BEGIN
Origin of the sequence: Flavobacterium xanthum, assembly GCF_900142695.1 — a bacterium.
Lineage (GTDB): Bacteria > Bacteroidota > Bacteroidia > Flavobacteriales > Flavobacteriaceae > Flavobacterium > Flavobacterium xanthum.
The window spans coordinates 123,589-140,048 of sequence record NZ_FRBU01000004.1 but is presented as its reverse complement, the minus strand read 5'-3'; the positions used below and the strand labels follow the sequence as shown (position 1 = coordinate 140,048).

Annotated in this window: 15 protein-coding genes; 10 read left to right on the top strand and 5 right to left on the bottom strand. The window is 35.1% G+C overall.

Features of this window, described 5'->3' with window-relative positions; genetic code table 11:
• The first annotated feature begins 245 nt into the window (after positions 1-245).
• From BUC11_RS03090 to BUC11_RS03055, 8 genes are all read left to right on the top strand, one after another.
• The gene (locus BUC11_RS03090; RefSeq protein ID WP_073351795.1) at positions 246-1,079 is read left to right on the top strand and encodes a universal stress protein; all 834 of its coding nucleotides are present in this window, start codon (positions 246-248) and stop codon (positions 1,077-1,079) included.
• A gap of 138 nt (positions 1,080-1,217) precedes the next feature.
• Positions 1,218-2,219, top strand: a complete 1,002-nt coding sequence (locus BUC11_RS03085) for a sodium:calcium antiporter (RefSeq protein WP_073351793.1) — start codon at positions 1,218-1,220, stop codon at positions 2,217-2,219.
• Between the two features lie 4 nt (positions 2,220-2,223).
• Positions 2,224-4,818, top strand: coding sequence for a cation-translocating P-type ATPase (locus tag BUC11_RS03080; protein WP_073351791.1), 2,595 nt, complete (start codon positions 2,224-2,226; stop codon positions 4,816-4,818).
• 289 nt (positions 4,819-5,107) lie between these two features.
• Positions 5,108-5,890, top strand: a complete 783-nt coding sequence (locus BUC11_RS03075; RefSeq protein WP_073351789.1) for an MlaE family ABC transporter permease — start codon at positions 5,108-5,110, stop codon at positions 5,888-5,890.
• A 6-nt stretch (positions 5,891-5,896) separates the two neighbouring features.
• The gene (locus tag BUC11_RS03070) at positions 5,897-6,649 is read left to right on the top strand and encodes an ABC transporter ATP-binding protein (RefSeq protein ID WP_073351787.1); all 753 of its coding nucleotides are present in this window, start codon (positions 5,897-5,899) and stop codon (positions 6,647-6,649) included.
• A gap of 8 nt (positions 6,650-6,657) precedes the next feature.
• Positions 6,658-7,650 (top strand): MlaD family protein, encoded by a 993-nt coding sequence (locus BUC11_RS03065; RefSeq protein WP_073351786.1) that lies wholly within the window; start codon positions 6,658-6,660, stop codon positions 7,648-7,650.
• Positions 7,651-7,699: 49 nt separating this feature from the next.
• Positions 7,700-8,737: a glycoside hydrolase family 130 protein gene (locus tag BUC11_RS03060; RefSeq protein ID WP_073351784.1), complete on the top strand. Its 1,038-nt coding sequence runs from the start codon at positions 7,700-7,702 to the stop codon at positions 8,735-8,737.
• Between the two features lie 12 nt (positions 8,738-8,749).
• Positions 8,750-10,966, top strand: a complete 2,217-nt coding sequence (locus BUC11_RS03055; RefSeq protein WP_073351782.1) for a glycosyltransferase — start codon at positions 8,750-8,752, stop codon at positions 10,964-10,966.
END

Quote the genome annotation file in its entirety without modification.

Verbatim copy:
Origin of the sequence: Flavobacterium xanthum, assembly GCF_900142695.1 — a bacterium.
Lineage (GTDB): Bacteria > Bacteroidota > Bacteroidia > Flavobacteriales > Flavobacteriaceae > Flavobacterium > Flavobacterium xanthum.
The window spans coordinates 123,589-140,048 of sequence record NZ_FRBU01000004.1 but is presented as its reverse complement, the minus strand read 5'-3'; the positions used below and the strand labels follow the sequence as shown (position 1 = coordinate 140,048).

Annotated in this window: 15 protein-coding genes; 10 read left to right on the top strand and 5 right to left on the bottom strand. The window is 35.1% G+C overall.

Features of this window, described 5'->3' with window-relative positions; genetic code table 11:
• The first annotated feature begins 245 nt into the window (after positions 1-245).
• From BUC11_RS03090 to BUC11_RS03055, 8 genes are all read left to right on the top strand, one after another.
• The gene (locus BUC11_RS03090; RefSeq protein ID WP_073351795.1) at positions 246-1,079 is read left to right on the top strand and encodes a universal stress protein; all 834 of its coding nucleotides are present in this window, start codon (positions 246-248) and stop codon (positions 1,077-1,079) included.
• A gap of 138 nt (positions 1,080-1,217) precedes the next feature.
• Positions 1,218-2,219, top strand: a complete 1,002-nt coding sequence (locus BUC11_RS03085) for a sodium:calcium antiporter (RefSeq protein WP_073351793.1) — start codon at positions 1,218-1,220, stop codon at positions 2,217-2,219.
• Between the two features lie 4 nt (positions 2,220-2,223).
• Positions 2,224-4,818, top strand: coding sequence for a cation-translocating P-type ATPase (locus tag BUC11_RS03080; protein WP_073351791.1), 2,595 nt, complete (start codon positions 2,224-2,226; stop codon positions 4,816-4,818).
• 289 nt (positions 4,819-5,107) lie between these two features.
• Positions 5,108-5,890, top strand: a complete 783-nt coding sequence (locus BUC11_RS03075; RefSeq protein WP_073351789.1) for an MlaE family ABC transporter permease — start codon at positions 5,108-5,110, stop codon at positions 5,888-5,890.
• A 6-nt stretch (positions 5,891-5,896) separates the two neighbouring features.
• The gene (locus tag BUC11_RS03070) at positions 5,897-6,649 is read left to right on the top strand and encodes an ABC transporter ATP-binding protein (RefSeq protein ID WP_073351787.1); all 753 of its coding nucleotides are present in this window, start codon (positions 5,897-5,899) and stop codon (positions 6,647-6,649) included.
• A gap of 8 nt (positions 6,650-6,657) precedes the next feature.
• Positions 6,658-7,650 (top strand): MlaD family protein, encoded by a 993-nt coding sequence (locus BUC11_RS03065; RefSeq protein WP_073351786.1) that lies wholly within the window; start codon positions 6,658-6,660, stop codon positions 7,648-7,650.
• Positions 7,651-7,699: 49 nt separating this feature from the next.
• Positions 7,700-8,737: a glycoside hydrolase family 130 protein gene (locus tag BUC11_RS03060; RefSeq protein ID WP_073351784.1), complete on the top strand. Its 1,038-nt coding sequence runs from the start codon at positions 7,700-7,702 to the stop codon at positions 8,735-8,737.
• Between the two features lie 12 nt (positions 8,738-8,749).
• Positions 8,750-10,966, top strand: a complete 2,217-nt coding sequence (locus BUC11_RS03055; RefSeq protein WP_073351782.1) for a glycosyltransferase — start codon at positions 8,750-8,752, stop codon at positions 10,964-10,966.